Wheat price spikes on sterling weakness: Grain Market Daily

Tuesday, 30 July 2019

Market Commentary

  • The value of UK feed wheat futures jumped yesterday, with a significant devaluation in sterling as the prospect of a no deal increases (read more below).
  • UK feed wheat futures have now broken back above the 20-day moving average, for the first time in more than a month.
  • The USDA crop progress report released yesterday, showed little change in crop conditions on the week. The harvest of winter wheat continues to progress albeit slower than last year, the harvest is now 75% complete.
  • Both corn silking and soyabean blooming remain significantly behind last season.

Wheat price spikes on sterling weakness

  • Sterling has reached its weakest point against the dollar for more than two years.
  • Further volatility in currency expected this week with key economic data due to be released by the Bank of England on Thursday.
  • Weaker sterling will support the wheat price, while stronger sterling will weaken prices of UK agricultural products.

The value of sterling has fallen to its weakest point against the dollar for more than two years ahead of a week of key economic data. Weakness in the value of sterling will act to support the value of UK agricultural products by making them cheaper in other currencies.

In response to the weakness in sterling, UK feed wheat futures jumped significantly higher relative to EU and US futures markets. The value of Nov-19 UK feed wheat futures reached £148.50/t yesterday, a rise of £1.80/t.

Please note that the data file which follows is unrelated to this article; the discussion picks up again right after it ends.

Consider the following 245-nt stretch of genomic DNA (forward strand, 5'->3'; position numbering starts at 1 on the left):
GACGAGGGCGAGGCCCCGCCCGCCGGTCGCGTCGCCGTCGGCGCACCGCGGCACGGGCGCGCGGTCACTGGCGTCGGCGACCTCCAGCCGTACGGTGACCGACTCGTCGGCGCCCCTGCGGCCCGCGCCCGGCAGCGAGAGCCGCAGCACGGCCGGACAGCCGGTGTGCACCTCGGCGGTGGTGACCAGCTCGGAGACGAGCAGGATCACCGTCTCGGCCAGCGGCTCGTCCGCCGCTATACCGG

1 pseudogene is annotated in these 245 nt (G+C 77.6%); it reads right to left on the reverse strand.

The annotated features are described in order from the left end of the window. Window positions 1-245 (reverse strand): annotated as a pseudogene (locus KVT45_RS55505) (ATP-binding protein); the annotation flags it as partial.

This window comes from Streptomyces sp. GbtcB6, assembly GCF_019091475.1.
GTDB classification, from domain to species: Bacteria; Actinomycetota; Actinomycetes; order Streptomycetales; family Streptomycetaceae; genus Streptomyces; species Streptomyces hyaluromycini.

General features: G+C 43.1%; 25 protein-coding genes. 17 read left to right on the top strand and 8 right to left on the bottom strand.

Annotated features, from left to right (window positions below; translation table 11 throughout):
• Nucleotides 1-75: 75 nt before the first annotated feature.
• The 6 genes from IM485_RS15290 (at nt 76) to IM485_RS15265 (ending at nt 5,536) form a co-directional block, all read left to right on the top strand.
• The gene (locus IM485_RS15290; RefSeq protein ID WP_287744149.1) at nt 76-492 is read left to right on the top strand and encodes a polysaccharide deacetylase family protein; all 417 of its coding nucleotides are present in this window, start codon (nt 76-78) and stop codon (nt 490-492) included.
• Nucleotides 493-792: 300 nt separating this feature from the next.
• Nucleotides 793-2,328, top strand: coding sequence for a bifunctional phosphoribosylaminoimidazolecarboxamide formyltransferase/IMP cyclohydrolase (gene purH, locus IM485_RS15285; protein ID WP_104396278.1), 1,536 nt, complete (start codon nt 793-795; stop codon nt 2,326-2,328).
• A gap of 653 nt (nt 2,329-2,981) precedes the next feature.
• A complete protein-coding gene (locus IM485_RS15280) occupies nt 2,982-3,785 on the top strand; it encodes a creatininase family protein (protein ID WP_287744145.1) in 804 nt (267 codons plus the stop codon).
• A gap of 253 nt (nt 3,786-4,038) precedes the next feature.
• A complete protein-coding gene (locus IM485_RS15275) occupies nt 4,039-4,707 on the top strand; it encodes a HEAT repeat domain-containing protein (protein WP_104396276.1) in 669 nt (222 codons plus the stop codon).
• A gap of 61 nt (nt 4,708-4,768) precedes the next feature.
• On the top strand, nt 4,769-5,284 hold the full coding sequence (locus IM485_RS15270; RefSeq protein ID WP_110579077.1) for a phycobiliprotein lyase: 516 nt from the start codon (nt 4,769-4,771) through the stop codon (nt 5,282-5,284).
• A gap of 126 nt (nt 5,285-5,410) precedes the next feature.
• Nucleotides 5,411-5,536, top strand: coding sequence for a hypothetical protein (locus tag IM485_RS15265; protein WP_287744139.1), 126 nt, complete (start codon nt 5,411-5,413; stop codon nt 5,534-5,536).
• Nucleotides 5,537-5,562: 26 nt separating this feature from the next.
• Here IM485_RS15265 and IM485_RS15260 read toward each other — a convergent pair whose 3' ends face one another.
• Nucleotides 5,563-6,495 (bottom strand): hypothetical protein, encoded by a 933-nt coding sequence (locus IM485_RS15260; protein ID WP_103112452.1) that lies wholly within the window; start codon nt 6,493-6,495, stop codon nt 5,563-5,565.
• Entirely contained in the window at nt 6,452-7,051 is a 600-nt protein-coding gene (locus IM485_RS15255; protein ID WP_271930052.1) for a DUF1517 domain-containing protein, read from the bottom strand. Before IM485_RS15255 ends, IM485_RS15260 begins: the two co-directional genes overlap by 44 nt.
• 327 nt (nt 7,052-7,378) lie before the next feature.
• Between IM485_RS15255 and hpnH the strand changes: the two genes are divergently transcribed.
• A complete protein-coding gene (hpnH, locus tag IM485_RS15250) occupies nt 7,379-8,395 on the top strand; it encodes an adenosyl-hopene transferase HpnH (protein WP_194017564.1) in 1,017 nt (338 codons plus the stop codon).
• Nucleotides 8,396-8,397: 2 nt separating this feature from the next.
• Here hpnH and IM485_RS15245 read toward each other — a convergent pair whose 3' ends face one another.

Sterling weakness could well continue throughout the course of the week depending on the outcome of key economic data, due to be released on Thursday. The Bank of England inflation report and Monetary Policy Committee (MPC) meeting minutes could signal changes in interest rates or quantitative easing.

There is likely to be conflicting messages coming from the release. The role of the MPC is to manage inflation and support economic growth. While inflation is presently at the target level (2%), if the rate pushes higher the MPC could raise interest rates to cap spending, this would serve to boost sterling.

Conversely, economic growth in the UK is limited, which combined with an uncertain Brexit outlook could see the MPC choose to keep rates stable or lower, to support investment.

Either way, movements in the exchange rate will be crucial to the direction of UK agriculture markets.

The value of sterling against the dollar will also be influenced by potential cuts to interest rates in the US. The US Federal Reserve is expected to cut interest rates later this week to support the US economy. This could see the dollar move lower, supporting US grain prices.

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